City Desk

Norton Asks for Congressional Sledding Break

"Let's hit the slopes!"

Like everything else Del. Eleanor Holmes Norton does, her fight to legalize sledding on Capitol Hill looks set to be a slow, grueling fight. After Capitol Police shut down sledders last month—reportedly at the request of a persnickety congressman—Norton asked for the lifting of snow restrictions. That process could take until the end of March, if not longer.

But the weather won't wait that long. Ahead of tomorrow's predicted heavy snowfall, Norton wants a one-time sledding waiver for District kids to run from Thursday to Sunday.

In a press release, Norton urges Capitol Police chairman Frank Larkin to temporarily pull the sledding ban for what's (hopefully) the last snow of the winter.

"Have a heart, Mr. Larkin," Norton says in her release. "A kid’s heart that is."

Don't bust out the trash can lids and cafeteria trays just yet. A Capitol Police spokeswoman didn't respond to my request for comment, and a spokesman for Norton says they haven't received a response yet from the agency.

Update, 7:30 p.m.: Put away the sleds. Lt. Kimberly Schneider, a spokeswoman for the Capitol Police, writes in an email that the agency will continue enforcing the rules about winter sledding restrictions.

Photo by Darrow Montgomery

Gear Prudence: Why Don’t Cyclists Use Available Bike Lanes?


Gear Prudence: Occasionally when I’m driving along some of the streets that feature the city’s finest bike lanes (L, M, and 15th), I see cyclists not using them and on the open road with cars. When biking, I always go out of my way to get to the safety of a bike lane. I’ve racked my brain trying to understand their motivation for avoiding the lanes and riding with traffic, but I just don’t get it! What gives? —No Obvious Logical Answer, Needs Explanation

Dear NOLANE: You haven’t really biked in D.C. until you’ve been told by a ragey driver to “GET IN THE BIKE LANE!” Even after the shouter has been met with “THERE’S NOT EVEN A BIKE LANE HERE!”, there’s typically exasperation and honking and the exchanging of middle fingers and hopefully nothing worse. When there is a bike lane present and a cyclist isn’t in it, it can be baffling. But there are reasons.

The big obvious reasons for temporarily riding outside a bike lane are big and obvious: bike lanes attract obstructive detritus (construction equipment, dumpsters, delivery vans, wrong-way cyclists, wayward pedestrians). Some people on bikes, rather than contend with these nuisances, simply choose to bypass them by moving into a general lane. The same occurs when avoiding the potholes, metal grates, ice, steel plates, flotsam, jetsam, and other hazards that can lead to suboptimal or dangerous cycling. Another common reason: the cyclist is preparing to make a turn at an upcoming intersection that’s on the other side of the street.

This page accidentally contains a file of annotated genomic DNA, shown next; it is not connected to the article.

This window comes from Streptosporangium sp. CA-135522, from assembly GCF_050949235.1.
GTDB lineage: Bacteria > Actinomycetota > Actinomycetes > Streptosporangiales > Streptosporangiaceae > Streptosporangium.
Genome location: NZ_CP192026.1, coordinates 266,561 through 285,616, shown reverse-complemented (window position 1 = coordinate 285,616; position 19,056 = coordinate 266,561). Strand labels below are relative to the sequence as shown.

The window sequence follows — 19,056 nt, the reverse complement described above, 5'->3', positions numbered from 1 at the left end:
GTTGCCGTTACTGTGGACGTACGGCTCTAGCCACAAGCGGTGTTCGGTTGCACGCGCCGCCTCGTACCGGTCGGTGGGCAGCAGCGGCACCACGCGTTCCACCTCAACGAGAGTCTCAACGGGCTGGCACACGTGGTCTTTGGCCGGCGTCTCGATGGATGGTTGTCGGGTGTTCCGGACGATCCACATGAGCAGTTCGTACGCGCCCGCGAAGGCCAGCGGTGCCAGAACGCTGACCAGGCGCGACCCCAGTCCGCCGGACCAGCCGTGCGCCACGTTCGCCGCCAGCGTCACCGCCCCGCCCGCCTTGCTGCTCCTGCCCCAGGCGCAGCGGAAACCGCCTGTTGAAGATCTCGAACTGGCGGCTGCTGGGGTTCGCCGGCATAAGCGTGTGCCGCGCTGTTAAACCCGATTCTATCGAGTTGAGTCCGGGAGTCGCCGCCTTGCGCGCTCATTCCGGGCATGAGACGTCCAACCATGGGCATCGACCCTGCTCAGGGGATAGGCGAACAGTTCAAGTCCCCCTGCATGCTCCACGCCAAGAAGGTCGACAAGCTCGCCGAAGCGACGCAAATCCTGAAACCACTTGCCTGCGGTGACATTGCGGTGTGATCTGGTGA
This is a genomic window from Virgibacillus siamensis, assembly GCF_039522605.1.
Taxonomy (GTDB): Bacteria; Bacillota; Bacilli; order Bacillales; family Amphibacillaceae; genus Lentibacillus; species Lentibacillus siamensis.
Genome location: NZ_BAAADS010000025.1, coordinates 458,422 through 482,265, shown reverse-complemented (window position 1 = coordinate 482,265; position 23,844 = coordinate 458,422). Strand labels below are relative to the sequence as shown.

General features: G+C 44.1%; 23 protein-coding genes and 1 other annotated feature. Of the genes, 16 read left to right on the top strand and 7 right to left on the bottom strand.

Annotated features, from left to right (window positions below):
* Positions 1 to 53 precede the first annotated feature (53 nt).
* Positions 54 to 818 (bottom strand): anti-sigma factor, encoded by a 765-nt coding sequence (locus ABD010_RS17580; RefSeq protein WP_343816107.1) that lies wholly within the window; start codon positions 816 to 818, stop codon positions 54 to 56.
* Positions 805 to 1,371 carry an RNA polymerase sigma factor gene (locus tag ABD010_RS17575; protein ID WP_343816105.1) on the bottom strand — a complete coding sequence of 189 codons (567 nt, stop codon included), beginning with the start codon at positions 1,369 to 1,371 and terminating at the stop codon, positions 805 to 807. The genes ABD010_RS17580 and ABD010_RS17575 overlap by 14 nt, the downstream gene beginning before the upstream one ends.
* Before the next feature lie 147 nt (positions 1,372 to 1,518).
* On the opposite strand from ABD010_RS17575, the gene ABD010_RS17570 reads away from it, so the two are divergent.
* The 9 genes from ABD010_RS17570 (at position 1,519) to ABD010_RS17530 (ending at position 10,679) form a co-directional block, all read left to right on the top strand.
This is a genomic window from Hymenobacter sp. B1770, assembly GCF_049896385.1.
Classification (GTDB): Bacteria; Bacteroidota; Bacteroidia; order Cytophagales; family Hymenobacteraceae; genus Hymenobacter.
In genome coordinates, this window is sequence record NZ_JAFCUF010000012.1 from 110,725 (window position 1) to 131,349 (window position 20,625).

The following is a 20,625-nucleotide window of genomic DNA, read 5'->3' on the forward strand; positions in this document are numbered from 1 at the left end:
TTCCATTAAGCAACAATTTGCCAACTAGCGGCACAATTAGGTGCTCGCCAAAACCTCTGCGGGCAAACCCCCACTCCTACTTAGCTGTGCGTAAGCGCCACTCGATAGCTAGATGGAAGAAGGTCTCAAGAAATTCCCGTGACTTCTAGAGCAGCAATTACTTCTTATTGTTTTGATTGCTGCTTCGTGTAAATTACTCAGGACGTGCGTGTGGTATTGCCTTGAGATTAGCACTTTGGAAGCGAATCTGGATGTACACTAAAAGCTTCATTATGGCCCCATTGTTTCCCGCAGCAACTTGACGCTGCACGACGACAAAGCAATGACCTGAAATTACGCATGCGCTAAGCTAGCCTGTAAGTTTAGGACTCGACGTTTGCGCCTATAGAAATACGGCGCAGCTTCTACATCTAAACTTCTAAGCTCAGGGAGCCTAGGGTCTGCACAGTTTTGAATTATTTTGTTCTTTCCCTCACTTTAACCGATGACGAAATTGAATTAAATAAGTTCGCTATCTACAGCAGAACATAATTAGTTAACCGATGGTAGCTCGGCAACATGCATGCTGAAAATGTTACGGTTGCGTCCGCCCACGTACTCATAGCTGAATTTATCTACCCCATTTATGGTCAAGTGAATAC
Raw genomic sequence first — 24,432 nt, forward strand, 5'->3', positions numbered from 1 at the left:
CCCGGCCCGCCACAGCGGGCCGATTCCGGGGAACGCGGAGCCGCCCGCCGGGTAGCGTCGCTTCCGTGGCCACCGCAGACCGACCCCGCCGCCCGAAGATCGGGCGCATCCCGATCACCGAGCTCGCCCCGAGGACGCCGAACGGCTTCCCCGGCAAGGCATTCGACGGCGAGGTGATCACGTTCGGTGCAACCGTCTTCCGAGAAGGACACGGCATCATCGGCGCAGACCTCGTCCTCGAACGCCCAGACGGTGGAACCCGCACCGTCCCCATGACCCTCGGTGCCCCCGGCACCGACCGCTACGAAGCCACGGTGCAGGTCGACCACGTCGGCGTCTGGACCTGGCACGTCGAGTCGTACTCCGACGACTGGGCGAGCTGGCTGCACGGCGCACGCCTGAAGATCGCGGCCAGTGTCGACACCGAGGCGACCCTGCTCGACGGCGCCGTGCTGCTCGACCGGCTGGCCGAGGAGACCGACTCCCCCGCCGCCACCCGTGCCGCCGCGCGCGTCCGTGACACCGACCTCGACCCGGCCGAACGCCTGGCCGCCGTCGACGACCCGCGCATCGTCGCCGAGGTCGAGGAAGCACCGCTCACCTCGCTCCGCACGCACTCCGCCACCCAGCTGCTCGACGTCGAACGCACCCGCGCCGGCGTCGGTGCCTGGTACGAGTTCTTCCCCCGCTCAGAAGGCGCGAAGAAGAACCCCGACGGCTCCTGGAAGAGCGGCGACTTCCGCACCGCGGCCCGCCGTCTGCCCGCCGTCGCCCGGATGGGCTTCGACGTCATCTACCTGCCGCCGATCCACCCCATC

There are others, however, who eschew bike lanes not from temporary necessity, but a conscious choice. Justifications include: “I ride fast and can keep up with cars”; “Bike lanes, as designed, are unsafe, and it’s safer and predictable to avoid them”; “Bike lanes relegate bicyclists to a second-class status and I deserve as full rights to the road”; and “An evil witch cursed me and if I ride in the bike lane, I’ll turn back into a toad.” Under District law, the presence of a bike lane doesn’t mandate any cyclist to ride in it, and while this might irk or confuse observers, where to ride is a matter of personal preference.That said, I would contend that the overwhelming majority of city cyclists prefer bike lanes, always try to ride in them, and desperately want more and better ones. —GP

Gear Prudence is Brian McEntee, who blogs at and tweets at @sharrowsdc. Got a question about bicycling? Email

D.C. Declares a Snow Emergency for Thursday

The District government will declare a snow emergency Thursday morning at 7 a.m., Mayor Muriel Bowser's administration announced Wednesday afternoon. That means cars parked on snow emergency routes will be towed and incur heavy fines and fees—$250 plus towing and impound fees.

So where shouldn't you leave your car when the flakes start to fall? This map using data from the D.C. government will show you:

If you do park on a snow emergency route, you can click here to find your car later.

The latest forecasts call for between 4 and 7 inches of snow here in the District. Check on the city's snow plows here, and here's our winter storm anxiety advisory from last February to help prepare for what the weather will bring.

Photo by Darrow Montgomery

District Line Daily: Pot in Private

A morning roundup of news, opinion, and links from Washington City Paper and around the District. Send tips and ideas to

Sign up: To get District Line Daily—or any of our other email newsletters—sent straight to your mailbox, click here.